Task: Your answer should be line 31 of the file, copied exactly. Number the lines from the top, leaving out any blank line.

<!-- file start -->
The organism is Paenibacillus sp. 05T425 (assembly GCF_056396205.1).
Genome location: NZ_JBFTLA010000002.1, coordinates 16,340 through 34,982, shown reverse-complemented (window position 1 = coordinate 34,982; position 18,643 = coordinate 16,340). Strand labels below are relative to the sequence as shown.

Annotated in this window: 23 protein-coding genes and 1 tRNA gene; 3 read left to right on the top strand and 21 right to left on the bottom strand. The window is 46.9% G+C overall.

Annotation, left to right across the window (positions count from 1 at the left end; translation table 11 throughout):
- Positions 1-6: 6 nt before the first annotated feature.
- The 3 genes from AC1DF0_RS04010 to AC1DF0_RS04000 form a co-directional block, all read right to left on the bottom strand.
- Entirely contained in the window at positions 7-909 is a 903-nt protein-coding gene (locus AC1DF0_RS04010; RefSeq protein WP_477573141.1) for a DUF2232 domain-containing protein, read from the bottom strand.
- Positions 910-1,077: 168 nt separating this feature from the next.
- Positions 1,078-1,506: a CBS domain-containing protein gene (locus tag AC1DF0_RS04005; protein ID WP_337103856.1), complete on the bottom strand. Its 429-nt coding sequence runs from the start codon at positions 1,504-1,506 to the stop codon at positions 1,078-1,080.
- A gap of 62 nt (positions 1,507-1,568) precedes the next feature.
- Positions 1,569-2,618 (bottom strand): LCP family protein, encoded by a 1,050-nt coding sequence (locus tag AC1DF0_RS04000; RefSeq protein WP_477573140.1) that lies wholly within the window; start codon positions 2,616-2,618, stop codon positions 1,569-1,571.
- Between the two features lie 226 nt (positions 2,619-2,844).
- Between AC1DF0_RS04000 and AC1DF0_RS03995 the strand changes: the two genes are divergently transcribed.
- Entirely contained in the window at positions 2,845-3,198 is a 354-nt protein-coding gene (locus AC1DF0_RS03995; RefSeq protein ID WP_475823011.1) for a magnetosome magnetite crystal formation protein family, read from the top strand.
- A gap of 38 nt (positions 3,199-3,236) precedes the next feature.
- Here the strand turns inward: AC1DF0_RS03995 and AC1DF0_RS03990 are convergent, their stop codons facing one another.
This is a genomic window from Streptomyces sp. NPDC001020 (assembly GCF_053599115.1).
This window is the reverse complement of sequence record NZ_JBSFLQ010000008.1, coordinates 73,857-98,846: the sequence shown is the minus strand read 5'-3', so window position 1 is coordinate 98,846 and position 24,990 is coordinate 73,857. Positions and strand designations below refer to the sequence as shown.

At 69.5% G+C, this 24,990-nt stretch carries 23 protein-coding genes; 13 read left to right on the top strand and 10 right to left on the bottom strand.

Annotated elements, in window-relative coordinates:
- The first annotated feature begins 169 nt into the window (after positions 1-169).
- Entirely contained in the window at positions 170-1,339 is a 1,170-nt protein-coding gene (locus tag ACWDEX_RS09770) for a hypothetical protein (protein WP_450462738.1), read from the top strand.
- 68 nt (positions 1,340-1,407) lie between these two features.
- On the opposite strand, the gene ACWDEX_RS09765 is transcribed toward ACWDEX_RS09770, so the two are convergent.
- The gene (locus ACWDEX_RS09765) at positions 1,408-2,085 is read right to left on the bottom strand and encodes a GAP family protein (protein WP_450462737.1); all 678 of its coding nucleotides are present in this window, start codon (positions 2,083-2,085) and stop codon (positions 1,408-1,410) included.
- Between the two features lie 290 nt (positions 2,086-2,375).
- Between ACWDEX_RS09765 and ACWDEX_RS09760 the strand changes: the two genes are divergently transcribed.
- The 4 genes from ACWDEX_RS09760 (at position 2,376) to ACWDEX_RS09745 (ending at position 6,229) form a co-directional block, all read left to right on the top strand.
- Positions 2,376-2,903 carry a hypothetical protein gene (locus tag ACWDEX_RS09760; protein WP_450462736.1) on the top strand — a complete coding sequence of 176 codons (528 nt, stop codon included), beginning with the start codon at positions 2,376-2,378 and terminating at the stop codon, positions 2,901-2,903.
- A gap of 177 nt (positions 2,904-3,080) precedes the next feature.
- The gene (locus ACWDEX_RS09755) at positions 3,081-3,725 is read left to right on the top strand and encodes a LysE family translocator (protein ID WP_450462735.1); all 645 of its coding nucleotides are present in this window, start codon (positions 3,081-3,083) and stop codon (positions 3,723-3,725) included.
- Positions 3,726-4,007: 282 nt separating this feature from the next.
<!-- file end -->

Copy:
- The gene (locus ACWDEX_RS09755) at positions 3,081-3,725 is read left to right on the top strand and encodes a LysE family translocator (protein ID WP_450462735.1); all 645 of its coding nucleotides are present in this window, start codon (positions 3,081-3,083) and stop codon (positions 3,723-3,725) included.